Just saw the film Crazy Heart, starring Jeff Bridges as Bad Blake, an aging, hard-living country singer/songwriter struggling to still make something of a career, and life, he mostly drank away. Jeff Bridges, looking like a broken-down, washed-up Kris Kristofferson, gives one hell of a performance as a faded country star whose songs come, as he says, from “life, unfortunately.” But as great as the performance is, this is a movie that wouldn’t work without the songs to back up this claim, and the songs in this movie, produced by T Bone Burnett and largely co-written by Burnett and the late Stephen Bruton, are note perfect. Title song “The Weary Kind (Theme from ‘Crazy Heart’)” carries the subtle redemption at the emotional core of the story and was written by Ryan Bingham, with Burnett listed as a co-writer. It’s sure to bring some class and quality to the “Best Original Song” Oscar category this year. Check it out…
Bingham, sounding world-weary, honest, and true, sings the version that plays over the credits, but the version in the film itself is sung by Bridges in an appropriately whiskey-soaked and nicotine-stained rasp, as are all of Bad Blake’s country nuggets…
I spent much of 2009 compulsively cataloging new bands to listen to in a notebook, in countless emails to myself, and on random scraps of paper. I miss working at a record store where I was constantly being turned on to music I’d never heard, old and new, by my coworkers, and where I always had the opportunity to crack open a cd and check it out, but the digital age has helped me to compensate. Some sites I check out regularly are Other Music’s website and their weekly updates (every week there’s a write-up of at least one thing, usually more, I might otherwise never have discovered); Aquarius Record’s website (drone music or doom metal anyone?); the Dusted Magazine website (thoughtful reviews with mp3’s); the Aquarium Drunkard website (conversations about music and mp3’s); and Pitchfork (I still check it out daily, despite being increasingly annoyed by the writing).
Consulting my emails and scraps of paper tells me that it has been a great year for music. I’ve discovered far more than I’ve been able to purchase, and in paring down my list I immediately knocked out of contention any album that I didn’t actually add to my collection. I judged the remaining contenders based on the number of repeat listens they inspired, narrowing my list to a Spinal Tappin’ 11. Though this list is one louder than 10, it’s still hopelessly incomplete. In terms of reissues alone, it leaves out crates of new discoveries (39 Clocks, Circuit Rider, Scott Seskind) and old favorites (Big Star box set, long-awaited Neil Young Archives Vol. 1, an official release of Nirvana’s Live at Reading). There’s also plenty of great new music I’ve yet to buy (Califone, Real Estate, Baroness). Finally, because my tastes often lean toward the somber, this list could probably use a pick me up from some good old-fashioned rock and roll, of which there was no shortage this year (Reigning Sound, Spider Bags, the Strange Boys). Anyway, here’s some stuff I liked…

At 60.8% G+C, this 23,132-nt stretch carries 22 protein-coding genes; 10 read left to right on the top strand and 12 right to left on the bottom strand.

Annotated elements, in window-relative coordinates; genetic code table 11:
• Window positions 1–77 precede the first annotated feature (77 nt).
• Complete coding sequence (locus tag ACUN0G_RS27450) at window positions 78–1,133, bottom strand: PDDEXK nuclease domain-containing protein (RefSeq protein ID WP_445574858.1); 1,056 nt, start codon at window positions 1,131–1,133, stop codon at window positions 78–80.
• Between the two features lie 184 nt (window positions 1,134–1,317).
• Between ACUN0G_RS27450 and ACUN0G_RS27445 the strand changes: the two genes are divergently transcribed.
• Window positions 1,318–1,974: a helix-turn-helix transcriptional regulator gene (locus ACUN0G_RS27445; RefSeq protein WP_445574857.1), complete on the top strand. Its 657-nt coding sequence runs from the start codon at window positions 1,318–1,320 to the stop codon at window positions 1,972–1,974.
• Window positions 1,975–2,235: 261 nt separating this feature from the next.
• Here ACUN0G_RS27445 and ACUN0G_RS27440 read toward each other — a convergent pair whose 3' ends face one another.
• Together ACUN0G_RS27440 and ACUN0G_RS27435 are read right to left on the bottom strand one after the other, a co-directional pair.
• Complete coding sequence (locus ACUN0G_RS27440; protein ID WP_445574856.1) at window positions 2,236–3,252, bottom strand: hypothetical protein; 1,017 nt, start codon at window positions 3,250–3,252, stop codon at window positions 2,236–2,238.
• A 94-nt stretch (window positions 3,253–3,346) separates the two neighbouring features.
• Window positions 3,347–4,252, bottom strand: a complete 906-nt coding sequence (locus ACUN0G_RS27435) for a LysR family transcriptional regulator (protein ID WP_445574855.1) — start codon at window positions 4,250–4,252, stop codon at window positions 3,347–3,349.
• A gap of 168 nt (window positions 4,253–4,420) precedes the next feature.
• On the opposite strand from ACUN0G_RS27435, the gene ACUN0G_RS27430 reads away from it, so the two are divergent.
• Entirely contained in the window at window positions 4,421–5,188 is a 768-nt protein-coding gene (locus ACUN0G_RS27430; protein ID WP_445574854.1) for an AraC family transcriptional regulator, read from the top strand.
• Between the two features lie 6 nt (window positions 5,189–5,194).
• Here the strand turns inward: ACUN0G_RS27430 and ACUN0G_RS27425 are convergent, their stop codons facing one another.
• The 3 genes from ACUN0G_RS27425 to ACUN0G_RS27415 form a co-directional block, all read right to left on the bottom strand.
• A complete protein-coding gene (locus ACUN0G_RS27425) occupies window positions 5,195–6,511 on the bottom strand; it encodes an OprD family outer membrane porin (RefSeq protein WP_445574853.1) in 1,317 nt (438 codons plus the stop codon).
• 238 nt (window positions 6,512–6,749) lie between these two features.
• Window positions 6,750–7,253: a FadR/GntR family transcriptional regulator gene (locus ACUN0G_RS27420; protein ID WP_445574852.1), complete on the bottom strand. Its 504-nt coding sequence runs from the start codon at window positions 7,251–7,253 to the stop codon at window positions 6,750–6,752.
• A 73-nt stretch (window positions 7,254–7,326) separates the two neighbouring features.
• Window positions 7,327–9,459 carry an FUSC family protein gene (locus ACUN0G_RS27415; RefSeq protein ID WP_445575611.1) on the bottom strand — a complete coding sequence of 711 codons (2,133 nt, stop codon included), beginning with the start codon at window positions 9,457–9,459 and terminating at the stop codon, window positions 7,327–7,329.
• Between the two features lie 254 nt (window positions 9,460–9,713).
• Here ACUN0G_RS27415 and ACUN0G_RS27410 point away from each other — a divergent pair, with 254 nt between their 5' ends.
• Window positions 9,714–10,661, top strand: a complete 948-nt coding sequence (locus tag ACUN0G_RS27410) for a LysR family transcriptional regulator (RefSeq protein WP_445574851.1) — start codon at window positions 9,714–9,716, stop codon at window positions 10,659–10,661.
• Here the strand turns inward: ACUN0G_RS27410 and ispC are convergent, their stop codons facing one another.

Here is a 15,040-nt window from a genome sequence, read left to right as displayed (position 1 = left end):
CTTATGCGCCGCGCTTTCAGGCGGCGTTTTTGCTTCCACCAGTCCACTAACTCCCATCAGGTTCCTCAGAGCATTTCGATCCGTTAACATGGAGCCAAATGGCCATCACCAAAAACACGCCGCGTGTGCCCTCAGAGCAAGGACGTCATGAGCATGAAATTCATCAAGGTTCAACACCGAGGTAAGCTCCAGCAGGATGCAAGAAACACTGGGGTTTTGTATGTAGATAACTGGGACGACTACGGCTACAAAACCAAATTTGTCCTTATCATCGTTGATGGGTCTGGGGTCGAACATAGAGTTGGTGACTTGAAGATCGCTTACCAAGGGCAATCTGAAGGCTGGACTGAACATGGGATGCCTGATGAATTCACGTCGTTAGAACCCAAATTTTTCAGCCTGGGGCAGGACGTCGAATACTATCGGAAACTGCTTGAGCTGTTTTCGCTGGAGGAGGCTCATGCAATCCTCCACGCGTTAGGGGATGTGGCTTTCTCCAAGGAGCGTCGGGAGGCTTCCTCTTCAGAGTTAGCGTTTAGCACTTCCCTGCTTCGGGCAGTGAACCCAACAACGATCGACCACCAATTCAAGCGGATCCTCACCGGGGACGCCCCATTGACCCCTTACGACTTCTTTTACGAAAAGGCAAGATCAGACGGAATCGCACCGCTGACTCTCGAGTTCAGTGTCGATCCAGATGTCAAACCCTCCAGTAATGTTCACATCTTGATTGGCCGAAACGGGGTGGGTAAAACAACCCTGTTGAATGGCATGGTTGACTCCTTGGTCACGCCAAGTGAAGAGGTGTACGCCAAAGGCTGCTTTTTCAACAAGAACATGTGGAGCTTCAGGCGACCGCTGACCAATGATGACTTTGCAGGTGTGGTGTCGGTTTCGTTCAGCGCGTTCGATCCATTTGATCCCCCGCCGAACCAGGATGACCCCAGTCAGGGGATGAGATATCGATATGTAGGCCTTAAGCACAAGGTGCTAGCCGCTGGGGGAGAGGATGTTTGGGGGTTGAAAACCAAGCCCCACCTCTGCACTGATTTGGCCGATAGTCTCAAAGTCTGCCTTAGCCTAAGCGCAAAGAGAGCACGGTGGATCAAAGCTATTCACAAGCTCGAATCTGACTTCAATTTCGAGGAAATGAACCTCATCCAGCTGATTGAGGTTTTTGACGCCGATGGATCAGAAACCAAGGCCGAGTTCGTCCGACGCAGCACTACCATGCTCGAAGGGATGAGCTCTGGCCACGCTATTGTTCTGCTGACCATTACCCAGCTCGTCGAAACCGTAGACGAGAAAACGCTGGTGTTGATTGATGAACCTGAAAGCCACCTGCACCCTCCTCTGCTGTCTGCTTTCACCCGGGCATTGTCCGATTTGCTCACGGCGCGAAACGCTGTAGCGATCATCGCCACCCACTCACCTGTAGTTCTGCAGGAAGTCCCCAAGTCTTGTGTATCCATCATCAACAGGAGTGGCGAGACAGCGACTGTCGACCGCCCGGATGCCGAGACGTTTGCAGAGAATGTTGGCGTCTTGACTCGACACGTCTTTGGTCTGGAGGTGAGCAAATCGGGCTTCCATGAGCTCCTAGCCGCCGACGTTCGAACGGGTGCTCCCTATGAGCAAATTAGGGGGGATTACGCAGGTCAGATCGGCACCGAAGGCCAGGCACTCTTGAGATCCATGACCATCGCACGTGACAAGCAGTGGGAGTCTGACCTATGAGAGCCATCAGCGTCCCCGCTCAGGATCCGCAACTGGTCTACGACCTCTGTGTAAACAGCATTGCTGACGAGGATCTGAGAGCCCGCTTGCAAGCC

11. Bill Fox – Shelter From the Smoke
An awesome reissue I was turned on to by the folks at Other Music (via their weekly update). It’s full of great folk/pop songs that instantly hooked me. Check out the Other Music review to learn more about this little known gem that deserves to be heard, and that new listeners are sure to love.
It gets called his “Tonight’s the Night” and certainly the cover is inspired by that album, but though it’s a reflective album with a country-tinged vibe, it’s not so dark as that comparison might lead one to believe.
Like Woods, Kurt Vile is another leader of 2009’s lo-fi pack. He had a string of releases this year, but this is the one I ran out and bought. Owing as much to classic rock as to psych influences, it’s a bit like Tom Petty covering Skip Spence.
This album lives up to its name by employing a number of (in)famously broken, restless, and generally badass musicians to save your soul. The cast includes Bonnie Prince Billy, Gibby Haynes, and Jason Pierce, among others, but it is through the voice of primary collaborator Mark Lanegan that this album achieves its dark majesty.
I saw Vic Chesnutt perform in a church in downtown Austin on the last night of the tour for this album — his final public performance, as far as I know. When the band hit their stride the music was sublime and moving, but it was when the rest of the band stepped off stage, leaving Vic to his own devices for a couple of songs, that I was completely lost in a moment that transcended the experience by pulling me wholly into the song itself. A truly great song can do that, and Vic Chesnutt was a truly great songwriter. In the wake of his passing much will be written about the song “Flirted With You All My Life”, a love/hate letter to death, and its undeniable emotional power, but that night at the church in downtown Austin it was “Granny” that moved me to tears. Rest in Peace, Vic.